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May-Thurner Syndrome

Abstract

May-Thurner syndrome (MTS) is an anatomic variable condition of venous outflow obstruction, secondary to extrinsic compression. Although this syndrome is rare, its prevalence is likely underestimated. The pathology of this condition is secondary to a partial obstruction of the vein by an overlying artery with subsequent entrapment of the left common iliac vein. Regardless of the mechanism, this causes partial or complete impedance to the iliac vein outflow with subsequent possible obstruction and extensive ipsilateral deep vein thrombosis (DVT) of the ipsilateral extremity. Clinical presentations include, but are not limited to, pain, swelling, venous stasis ulcers, and skin discolorations. With extensive DVT, postphlebitic syndrome – with all of its sequelae – may develop as well. Treatment is based on the clinical presentation. In cases of extensive DVT with MTS, therapy includes staged thrombolysis with prophylactic retrievable inferior vena cava (IVC) filter placement, followed by angioplasty/stenting of the left iliac vein.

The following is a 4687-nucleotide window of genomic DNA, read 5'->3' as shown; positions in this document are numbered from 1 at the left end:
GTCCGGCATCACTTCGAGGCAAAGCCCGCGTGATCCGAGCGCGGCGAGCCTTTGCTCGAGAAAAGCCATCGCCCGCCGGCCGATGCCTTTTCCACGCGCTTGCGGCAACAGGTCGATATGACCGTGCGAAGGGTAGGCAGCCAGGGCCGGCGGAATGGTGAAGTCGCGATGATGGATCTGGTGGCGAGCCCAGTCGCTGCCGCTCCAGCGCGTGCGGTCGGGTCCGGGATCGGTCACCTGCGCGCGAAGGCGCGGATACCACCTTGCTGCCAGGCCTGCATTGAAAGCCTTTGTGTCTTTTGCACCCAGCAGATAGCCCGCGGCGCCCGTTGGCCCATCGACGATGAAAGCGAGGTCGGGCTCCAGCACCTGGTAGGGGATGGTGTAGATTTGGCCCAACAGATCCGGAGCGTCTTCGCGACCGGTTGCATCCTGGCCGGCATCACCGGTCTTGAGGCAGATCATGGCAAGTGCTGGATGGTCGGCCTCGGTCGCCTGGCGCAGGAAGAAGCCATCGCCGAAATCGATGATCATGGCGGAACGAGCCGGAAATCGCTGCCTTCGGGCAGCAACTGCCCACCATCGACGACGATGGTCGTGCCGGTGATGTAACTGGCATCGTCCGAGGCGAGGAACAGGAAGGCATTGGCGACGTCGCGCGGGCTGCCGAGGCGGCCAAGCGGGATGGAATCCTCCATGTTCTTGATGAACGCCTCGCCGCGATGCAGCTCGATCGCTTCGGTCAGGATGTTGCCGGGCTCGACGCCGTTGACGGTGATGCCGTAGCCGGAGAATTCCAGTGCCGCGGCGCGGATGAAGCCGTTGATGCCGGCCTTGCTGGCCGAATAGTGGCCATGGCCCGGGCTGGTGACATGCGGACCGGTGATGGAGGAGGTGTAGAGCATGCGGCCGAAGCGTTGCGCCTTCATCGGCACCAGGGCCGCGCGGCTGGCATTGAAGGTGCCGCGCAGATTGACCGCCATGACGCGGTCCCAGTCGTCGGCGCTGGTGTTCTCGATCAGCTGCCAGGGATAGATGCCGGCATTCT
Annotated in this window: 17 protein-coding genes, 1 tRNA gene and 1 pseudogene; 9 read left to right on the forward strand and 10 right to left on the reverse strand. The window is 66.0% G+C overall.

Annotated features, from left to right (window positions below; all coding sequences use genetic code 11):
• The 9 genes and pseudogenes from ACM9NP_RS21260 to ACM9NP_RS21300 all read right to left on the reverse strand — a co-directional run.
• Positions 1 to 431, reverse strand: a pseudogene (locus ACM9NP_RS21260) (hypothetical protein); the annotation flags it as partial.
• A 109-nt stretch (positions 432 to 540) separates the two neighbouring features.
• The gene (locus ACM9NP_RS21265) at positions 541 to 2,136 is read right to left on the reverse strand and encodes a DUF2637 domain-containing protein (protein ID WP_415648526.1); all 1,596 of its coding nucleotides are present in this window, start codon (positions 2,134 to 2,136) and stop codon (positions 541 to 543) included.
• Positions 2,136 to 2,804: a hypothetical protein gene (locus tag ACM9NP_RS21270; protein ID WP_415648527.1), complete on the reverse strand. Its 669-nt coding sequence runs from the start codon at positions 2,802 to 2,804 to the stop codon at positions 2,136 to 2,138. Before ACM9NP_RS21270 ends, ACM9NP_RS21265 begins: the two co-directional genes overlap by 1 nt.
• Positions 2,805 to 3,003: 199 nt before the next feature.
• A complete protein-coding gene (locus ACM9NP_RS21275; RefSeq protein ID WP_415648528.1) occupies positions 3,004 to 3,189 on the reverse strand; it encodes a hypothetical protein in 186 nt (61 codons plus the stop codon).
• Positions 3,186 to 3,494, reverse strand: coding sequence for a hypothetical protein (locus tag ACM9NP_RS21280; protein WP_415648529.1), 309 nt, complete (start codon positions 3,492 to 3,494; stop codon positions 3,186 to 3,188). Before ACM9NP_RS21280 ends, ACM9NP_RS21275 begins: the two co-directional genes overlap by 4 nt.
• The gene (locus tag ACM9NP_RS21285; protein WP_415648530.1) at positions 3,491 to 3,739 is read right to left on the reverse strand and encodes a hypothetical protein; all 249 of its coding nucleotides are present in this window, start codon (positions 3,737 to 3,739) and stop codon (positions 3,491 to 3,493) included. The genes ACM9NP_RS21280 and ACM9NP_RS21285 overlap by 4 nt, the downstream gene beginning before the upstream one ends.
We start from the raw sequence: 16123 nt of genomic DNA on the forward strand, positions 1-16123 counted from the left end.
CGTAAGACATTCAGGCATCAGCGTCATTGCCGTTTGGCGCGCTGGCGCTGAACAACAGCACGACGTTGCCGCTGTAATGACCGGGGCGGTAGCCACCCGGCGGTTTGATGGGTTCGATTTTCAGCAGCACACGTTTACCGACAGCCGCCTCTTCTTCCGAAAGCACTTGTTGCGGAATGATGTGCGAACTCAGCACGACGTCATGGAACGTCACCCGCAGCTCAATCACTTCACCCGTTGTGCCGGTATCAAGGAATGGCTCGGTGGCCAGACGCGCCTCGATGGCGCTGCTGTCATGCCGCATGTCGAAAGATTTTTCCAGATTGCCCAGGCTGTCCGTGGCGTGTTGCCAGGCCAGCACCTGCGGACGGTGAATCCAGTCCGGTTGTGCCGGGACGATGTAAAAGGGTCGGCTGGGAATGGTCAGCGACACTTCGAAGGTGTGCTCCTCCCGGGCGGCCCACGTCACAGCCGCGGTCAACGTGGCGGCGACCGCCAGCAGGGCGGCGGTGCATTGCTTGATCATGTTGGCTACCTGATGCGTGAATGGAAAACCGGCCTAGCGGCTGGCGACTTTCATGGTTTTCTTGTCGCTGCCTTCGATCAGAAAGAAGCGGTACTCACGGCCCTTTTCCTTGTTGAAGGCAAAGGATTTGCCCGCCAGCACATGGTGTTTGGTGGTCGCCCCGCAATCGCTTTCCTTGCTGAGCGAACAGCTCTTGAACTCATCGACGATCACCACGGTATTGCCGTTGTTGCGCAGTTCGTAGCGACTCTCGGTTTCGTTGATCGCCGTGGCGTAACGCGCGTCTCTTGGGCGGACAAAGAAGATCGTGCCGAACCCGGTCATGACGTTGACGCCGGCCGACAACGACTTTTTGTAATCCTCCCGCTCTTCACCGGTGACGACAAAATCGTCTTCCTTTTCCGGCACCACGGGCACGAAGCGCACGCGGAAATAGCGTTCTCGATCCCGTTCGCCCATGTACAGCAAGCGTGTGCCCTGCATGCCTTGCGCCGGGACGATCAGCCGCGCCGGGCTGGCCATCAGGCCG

Keywords

  • Deep Vein Thrombosis
  • Inferior Vena Cava
  • Iliac Vein
  • Common Iliac Vein
  • Chronic Venous Insufficiency

These keywords were added by machine and not by the authors. This process is experimental and the keywords may be updated as the learning algorithm improves.

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Mousa, A.Y. (2014). May-Thurner Syndrome. In: Dieter, R., Dieter, Jr., R., Dieter, III, R. (eds) Endovascular Interventions. Springer, New York, NY. https://doi.org/10.1007/978-1-4614-7312-1_90

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  • DOI: https://doi.org/10.1007/978-1-4614-7312-1_90

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